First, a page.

Movement sets them free

TRU students look at ways to get boys more engaged in school

The statistics tell the story - boys are losing out when it comes to education.

On a number of counts, the evidence suggests that more young men than women are experiencing difficulties with school.

They appear to be less engaged and eventually drop out before graduation at a higher rate than girls.

Theories and proposed solutions abound, but one common element among experts is the education system needs an overhaul for the so-called "boy crisis" to be resolved.

Two local women in the masters of education program at Thompson Rivers University have come up with one way to address the problem: get kids moving.

Tannis Tate and Jennifer Swan-Rogers teach at the Beattie School of the Arts. Over their decades of collective experience, they came to realize that movement is a key component to learning, especially for boys, and most especially for boys in the autism spectrum disorder.

"To take a child who's moving, who's acting, who's singing, who's pretending and say, 'No.' To make them sit at a desk and not move for six hours for boys, that's tyranny," said Tate.

The "boy crisis" in the education system is big and getting bigger, according to experts.

Chuck Montalbetti, a clinical counsellor who worked as a behaviour consultant for the Kamloops-Thompson School District for 35 years, said he has seen an increase over the past 10 years of at-risk boys struggling behaviourally in regular classrooms.

And it's worse than a mere lack of interest in learning. By some estimates, over the last decade the number of boys diagnosed on what's known as the autism spectrum has increased 20 fold, according to Dr. Norm Friesen, whose supervision facilitated Swan-Rogers and Tate's master studies.

"(Their research) presents new chances for these boys at a point in their lives where opportunities and doors are getting closed rather than opened for them," said Friesen, TRU's Canada research chair in electronically supported learning and teaching.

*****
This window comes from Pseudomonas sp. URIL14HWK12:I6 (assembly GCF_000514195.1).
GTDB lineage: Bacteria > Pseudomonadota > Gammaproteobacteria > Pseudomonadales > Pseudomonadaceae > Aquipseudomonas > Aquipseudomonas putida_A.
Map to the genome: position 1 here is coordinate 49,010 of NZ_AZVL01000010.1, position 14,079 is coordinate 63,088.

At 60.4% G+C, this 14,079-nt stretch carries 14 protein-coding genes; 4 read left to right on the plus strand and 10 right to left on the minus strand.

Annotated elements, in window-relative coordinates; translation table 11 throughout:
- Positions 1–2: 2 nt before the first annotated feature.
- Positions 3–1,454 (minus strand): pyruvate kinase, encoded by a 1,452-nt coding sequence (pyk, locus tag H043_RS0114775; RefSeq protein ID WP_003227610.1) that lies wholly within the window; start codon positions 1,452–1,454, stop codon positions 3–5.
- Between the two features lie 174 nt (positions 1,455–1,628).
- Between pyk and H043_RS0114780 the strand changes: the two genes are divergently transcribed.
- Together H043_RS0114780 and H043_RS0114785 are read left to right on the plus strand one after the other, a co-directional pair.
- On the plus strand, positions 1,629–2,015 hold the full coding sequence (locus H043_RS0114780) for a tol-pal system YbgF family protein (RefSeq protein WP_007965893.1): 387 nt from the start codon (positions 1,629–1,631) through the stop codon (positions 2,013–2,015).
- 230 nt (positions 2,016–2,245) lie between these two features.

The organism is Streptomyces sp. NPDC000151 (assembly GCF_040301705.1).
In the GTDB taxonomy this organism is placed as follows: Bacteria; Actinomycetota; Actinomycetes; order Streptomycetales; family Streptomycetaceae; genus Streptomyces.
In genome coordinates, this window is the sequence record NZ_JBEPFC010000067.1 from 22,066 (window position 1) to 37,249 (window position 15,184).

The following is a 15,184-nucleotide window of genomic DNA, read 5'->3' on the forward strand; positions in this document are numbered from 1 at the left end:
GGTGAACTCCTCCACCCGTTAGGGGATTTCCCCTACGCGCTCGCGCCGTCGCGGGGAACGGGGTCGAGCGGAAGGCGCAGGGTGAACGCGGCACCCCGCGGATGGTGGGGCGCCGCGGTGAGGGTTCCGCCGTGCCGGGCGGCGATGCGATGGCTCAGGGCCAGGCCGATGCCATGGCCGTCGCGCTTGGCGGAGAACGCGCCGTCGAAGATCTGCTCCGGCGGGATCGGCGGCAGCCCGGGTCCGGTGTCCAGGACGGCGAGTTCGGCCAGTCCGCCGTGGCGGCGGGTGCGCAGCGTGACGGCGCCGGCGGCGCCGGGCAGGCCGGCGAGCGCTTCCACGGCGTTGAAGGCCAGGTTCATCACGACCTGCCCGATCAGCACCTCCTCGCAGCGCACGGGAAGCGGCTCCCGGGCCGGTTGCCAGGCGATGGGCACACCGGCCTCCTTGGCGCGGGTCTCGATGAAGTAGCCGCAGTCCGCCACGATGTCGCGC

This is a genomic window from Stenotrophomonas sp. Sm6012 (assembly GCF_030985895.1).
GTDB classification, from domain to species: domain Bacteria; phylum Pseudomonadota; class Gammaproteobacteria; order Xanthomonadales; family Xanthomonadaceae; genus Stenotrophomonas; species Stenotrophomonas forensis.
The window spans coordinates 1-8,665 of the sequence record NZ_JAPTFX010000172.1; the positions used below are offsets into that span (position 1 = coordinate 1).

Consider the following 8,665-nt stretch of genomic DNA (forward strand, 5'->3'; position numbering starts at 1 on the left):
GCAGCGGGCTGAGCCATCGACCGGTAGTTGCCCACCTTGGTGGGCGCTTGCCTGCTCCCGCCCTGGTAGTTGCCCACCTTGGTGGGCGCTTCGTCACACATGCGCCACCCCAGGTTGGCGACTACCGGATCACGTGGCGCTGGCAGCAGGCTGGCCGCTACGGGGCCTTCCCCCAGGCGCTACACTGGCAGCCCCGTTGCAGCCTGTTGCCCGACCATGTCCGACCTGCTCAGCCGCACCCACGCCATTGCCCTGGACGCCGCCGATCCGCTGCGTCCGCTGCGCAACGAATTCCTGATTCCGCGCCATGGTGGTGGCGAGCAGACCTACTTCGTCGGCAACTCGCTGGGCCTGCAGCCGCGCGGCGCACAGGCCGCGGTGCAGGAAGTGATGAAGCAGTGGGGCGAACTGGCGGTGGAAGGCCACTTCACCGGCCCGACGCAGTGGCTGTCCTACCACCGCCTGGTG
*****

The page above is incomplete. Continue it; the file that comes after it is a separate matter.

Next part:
Tate and Swan-Rogers recently completed two detailed case studies showing how movement education involving the arts can meet this crisis.

They based their research on the work of Anne Green Gilbert, the Seattle author of Teaching the Three Rs Through Movement, Creative Dance for All Ages, Brain-Compatible Dance Education, Teaching Creative Dance and BrainDance.

"Movement in schools, not so new," said Tate. "Movement and conceptual brain compatibility within the school curriculum is very new."
They focused on two boys with diagnoses on the autism spectrum, one in Grade 5 and the other in Grade 2.

Outlining the painful story of their challenges and diagnoses, Tate and Swan-Rogers show how movement frees these boys up while engaging them with the curriculum and their peers.

"There are a lot of pullout programs for autistic kids, but what about actually letting them work with students who can model proper, on-task behaviour?" said Tate.

Friesen said he was surprised to see how seamlessly instruction through movement can become part of the school curriculum.

They can turn a lesson on plate techtonics, the digestive system or reading and comprehension into a vigorous session involving collaboration, creativity and connectivity that encourages children to absorb the information.

"Instead of acting out in our rooms, they're acting in and through their bodies," said Swan-Rogers. "For these students to see their success mirrored in the eyes of their peers makes all the difference."

The students' parents were stunned by the boys' sense of inclusion and success.

"I always knew he had good rhythm, but I had no idea what a leader he had become from doing the movement classes," said one mother, who asked that her name be withheld.

"He was actually showing the others in the class how to move to a certain thing. And for him to be a leader like that makes me want to celebrate it. He's so shy. He doesn't like any attention on him, so for him to lose himself in movement and music, it's very emotional to watch."

For educational psychologists, the notion of using bodies to learn makes sense.

"It's a full sensory integration, which is so important for these kids," said Rita Buisson, an educational psychologist in the Kamloops school division.

The work also had a profound impact on the teachers, who share in their students' emotions and success.

"I asked (my student) if he liked movement education and he said, 'Yes because movement makes me listen.' " said a grinning Swan-Rogers. "Well that's it. I've done my job."

Tate believes she has achieved her pinnacle when outside observers would walk into her classroom and be unable to point out the special-needs students from any of the other students.

"It's not going to solve all problems," said Tate, "but it's a new way of learning that helps. And it helps kids that are normally isolated and alienated and unable to connect, it helps them authentically integrate."

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